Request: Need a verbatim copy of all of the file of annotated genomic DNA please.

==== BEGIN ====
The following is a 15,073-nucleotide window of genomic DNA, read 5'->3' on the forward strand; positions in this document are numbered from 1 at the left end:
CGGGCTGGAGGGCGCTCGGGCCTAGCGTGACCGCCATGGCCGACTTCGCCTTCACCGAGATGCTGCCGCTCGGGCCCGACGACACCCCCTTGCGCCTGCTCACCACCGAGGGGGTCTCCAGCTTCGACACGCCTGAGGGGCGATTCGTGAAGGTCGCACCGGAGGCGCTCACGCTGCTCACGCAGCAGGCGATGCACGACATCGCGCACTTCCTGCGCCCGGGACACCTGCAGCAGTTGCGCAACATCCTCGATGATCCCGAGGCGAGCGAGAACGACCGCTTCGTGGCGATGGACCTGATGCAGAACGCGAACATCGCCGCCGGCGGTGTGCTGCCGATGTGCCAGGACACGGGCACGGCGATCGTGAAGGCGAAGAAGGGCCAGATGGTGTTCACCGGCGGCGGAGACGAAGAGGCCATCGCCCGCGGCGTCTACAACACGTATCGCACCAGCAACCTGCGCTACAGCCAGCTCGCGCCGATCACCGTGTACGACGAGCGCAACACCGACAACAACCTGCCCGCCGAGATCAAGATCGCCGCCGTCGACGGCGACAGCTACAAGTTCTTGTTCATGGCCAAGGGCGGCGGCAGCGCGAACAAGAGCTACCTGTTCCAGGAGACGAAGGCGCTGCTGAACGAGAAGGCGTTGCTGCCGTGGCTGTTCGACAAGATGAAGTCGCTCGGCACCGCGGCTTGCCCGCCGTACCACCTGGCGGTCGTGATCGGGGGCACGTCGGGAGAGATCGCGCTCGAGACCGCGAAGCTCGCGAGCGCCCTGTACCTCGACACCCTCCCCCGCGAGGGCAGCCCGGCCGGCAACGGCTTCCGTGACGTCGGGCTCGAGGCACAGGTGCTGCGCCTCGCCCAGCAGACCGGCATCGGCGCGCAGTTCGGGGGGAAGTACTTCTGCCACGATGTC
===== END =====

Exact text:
The following is a 15,073-nucleotide window of genomic DNA, read 5'->3' on the forward strand; positions in this document are numbered from 1 at the left end:
CGGGCTGGAGGGCGCTCGGGCCTAGCGTGACCGCCATGGCCGACTTCGCCTTCACCGAGATGCTGCCGCTCGGGCCCGACGACACCCCCTTGCGCCTGCTCACCACCGAGGGGGTCTCCAGCTTCGACACGCCTGAGGGGCGATTCGTGAAGGTCGCACCGGAGGCGCTCACGCTGCTCACGCAGCAGGCGATGCACGACATCGCGCACTTCCTGCGCCCGGGACACCTGCAGCAGTTGCGCAACATCCTCGATGATCCCGAGGCGAGCGAGAACGACCGCTTCGTGGCGATGGACCTGATGCAGAACGCGAACATCGCCGCCGGCGGTGTGCTGCCGATGTGCCAGGACACGGGCACGGCGATCGTGAAGGCGAAGAAGGGCCAGATGGTGTTCACCGGCGGCGGAGACGAAGAGGCCATCGCCCGCGGCGTCTACAACACGTATCGCACCAGCAACCTGCGCTACAGCCAGCTCGCGCCGATCACCGTGTACGACGAGCGCAACACCGACAACAACCTGCCCGCCGAGATCAAGATCGCCGCCGTCGACGGCGACAGCTACAAGTTCTTGTTCATGGCCAAGGGCGGCGGCAGCGCGAACAAGAGCTACCTGTTCCAGGAGACGAAGGCGCTGCTGAACGAGAAGGCGTTGCTGCCGTGGCTGTTCGACAAGATGAAGTCGCTCGGCACCGCGGCTTGCCCGCCGTACCACCTGGCGGTCGTGATCGGGGGCACGTCGGGAGAGATCGCGCTCGAGACCGCGAAGCTCGCGAGCGCCCTGTACCTCGACACCCTCCCCCGCGAGGGCAGCCCGGCCGGCAACGGCTTCCGTGACGTCGGGCTCGAGGCACAGGTGCTGCGCCTCGCCCAGCAGACCGGCATCGGCGCGCAGTTCGGGGGGAAGTACTTCTGCCACGATGTC